Point Of View

Rethinking Reservation

Bishaldeep Kakati

The background of reservation system in India has a direct connection to the Caste System, which is prevalent in India since time immemorial. Sources reveal that the caste system in India dates back to around 1500 BC with relation to the social theory, which explains that the creation of 'Varnas', 'Jatis' and of the untouchables were done by the Aryans who migrated to India from South Europe and North Asia. And from that period onwards, the caste system is believed to have come into existence In India.

The recondite as well as the glorious Indian history narrates many accounts from where one clearly perceives the fact that during the ancient times, there was a distinct division between the higher castes and the lower castes, where most of the time the lower castes of people were deprived from luxury and opportunity. Hence to reduce the polarity between the castes and to bring the scenario into equilibrium, the framers of the Indian Constitution laid their emphasis on the concepts of equality. Article 15 of the Indian Constitution clearly mentioned the fact that there won't be any discrimination on grounds of religion, race, caste, sex or place of birth, and Article 16 further added the perspectives of equality of opportunity matters of public employment. However, it is carefully analysed, then one will find that the reservation policy that the government undertook years back, had a direction connection to Clause 4 of Article 15, as that particular clause gave flowers to the state or the government to implement laws for the benefits of the backward classes.

In fact, the reservation policy of education in India so started, when the Ministry of Education in 1954, suggested that 20 percent of the places should be reserved for the SC's and ST's in educational institutions, with a provision to relax the minimum qualifying marks for admission by 5 percent wherever required. Further in 1982, it was specified that 15 percent and 7.5 percent of vacancies in public sector and government-aided Educational institutions should be reserved for SC and ST respectively. And even though this particular reservation policy might have been really necessary 60 years back on the ground that the lower castes of people were deprived from basic resources, necessities and luxuries, but in the present time, it really looks unreasonable as most of the people belonging to the backward classes enjoy equal opportunities, luxuries and privileges like any other general person. So, by continuing with the reservation policy even in the modern era, the government somewhere down the line is itself violating Article 15 and Article 16 of the Indian Constitution.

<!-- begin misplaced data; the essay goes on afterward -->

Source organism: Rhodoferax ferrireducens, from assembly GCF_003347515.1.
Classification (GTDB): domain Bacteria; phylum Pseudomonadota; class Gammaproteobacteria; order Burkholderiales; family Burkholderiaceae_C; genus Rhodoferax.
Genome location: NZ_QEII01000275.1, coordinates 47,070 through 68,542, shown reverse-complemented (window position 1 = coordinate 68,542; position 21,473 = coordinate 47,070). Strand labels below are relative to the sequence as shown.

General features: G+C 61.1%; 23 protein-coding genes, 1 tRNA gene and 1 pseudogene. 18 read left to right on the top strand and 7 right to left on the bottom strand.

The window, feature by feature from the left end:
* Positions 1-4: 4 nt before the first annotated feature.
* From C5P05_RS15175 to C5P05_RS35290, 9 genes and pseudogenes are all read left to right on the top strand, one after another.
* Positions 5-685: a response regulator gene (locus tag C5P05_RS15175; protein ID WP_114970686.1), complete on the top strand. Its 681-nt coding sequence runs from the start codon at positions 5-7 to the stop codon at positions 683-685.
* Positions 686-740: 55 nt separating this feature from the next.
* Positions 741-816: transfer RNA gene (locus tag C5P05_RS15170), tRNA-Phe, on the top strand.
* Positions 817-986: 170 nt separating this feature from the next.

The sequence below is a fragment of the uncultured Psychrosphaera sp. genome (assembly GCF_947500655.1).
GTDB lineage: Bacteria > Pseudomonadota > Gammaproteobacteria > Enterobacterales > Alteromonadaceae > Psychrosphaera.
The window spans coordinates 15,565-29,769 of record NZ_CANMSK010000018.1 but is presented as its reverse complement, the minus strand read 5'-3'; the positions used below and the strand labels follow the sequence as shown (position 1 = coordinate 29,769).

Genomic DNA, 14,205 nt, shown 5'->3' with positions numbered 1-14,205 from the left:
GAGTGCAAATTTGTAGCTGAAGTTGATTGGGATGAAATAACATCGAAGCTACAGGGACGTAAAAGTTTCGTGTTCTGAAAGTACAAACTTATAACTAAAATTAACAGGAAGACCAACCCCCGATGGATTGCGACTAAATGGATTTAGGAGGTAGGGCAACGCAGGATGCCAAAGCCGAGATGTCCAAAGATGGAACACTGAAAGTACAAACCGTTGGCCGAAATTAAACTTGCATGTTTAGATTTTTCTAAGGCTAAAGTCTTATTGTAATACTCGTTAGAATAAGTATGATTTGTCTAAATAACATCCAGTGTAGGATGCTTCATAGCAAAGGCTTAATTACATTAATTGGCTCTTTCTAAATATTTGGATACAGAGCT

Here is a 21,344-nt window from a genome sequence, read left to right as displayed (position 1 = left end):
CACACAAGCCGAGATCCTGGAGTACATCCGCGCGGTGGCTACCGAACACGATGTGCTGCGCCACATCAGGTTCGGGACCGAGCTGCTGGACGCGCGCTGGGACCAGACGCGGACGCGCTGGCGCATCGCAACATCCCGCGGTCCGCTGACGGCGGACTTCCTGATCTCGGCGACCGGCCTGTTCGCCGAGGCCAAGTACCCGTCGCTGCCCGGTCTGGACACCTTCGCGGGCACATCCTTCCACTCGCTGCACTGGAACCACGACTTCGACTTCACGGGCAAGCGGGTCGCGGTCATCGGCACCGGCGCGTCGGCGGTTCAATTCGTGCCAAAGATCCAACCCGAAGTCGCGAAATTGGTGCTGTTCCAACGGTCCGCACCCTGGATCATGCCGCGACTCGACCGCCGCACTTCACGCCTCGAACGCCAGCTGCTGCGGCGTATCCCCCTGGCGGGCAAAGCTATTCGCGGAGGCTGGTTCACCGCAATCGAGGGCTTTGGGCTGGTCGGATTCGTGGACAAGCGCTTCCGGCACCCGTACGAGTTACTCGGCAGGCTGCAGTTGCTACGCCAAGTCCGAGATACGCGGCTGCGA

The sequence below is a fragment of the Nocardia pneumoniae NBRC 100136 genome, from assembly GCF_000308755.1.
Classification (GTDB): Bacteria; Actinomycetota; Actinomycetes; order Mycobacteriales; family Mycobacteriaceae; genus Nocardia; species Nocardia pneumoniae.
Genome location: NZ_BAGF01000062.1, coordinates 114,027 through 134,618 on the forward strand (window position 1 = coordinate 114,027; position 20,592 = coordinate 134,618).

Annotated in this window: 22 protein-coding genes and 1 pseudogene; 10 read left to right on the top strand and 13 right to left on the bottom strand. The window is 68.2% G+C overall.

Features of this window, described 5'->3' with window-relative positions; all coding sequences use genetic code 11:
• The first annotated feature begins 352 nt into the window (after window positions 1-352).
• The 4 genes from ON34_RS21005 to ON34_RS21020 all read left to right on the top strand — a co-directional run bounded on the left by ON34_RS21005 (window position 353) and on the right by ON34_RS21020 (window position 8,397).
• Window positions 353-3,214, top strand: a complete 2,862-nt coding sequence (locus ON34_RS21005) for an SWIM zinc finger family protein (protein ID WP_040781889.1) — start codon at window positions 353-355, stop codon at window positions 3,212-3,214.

Furthermore, in the present era, if the conscious government really thinks that the backward classes of people are deprived from basic necessities and resources, then they should really do something substantial for them by providing them quality education, books and all other stuffs rather than adopting the reservation policy. However if opposite is the case, then it directly means depriving some of the meritorious individuals who not only score higher percentage of marks than the reserved categories of individuals, but also have the potential to provide significant inputs for the development of the nation. Added to this, because of this reservation policy, the predicaments of educated unemployed have also increased in India. So the question that arises out of here is: Why can't the rational India be logical enough to abolish the reservation system?

Moreover, even though Article 335 of the Indian Constitution says that the claims of Scheduled Castes and Scheduled Tribes should be given due importance, but the article also directs the government to consider the claims without disturbing the efficiency of administration. But currently most of the individuals in India are raising questions over the efficiency of the administration for still continuing with the old reservation policy without effective amendments.

This entire deliberation of reservation policy in India has once again come into focus, especially after the news of reserved category of students failing to secure the minimum qualifying marks required to obtain a seat for M Phil, or PhD under Delhi University. And this not only raises a question on the capacities of certain reserved category of students but also on the silent attitude of the Parliament of India, when the talk comes about changing the reservation policy. Hence it's high time for the Parliament of India to enforce the 102nd amendment of the Constitution, with a motive to bring logical reformations in the reservation policy, without disturbing the sentiments of any individual.

Vol. 51, No.8, Aug 26 - Sep 1, 2018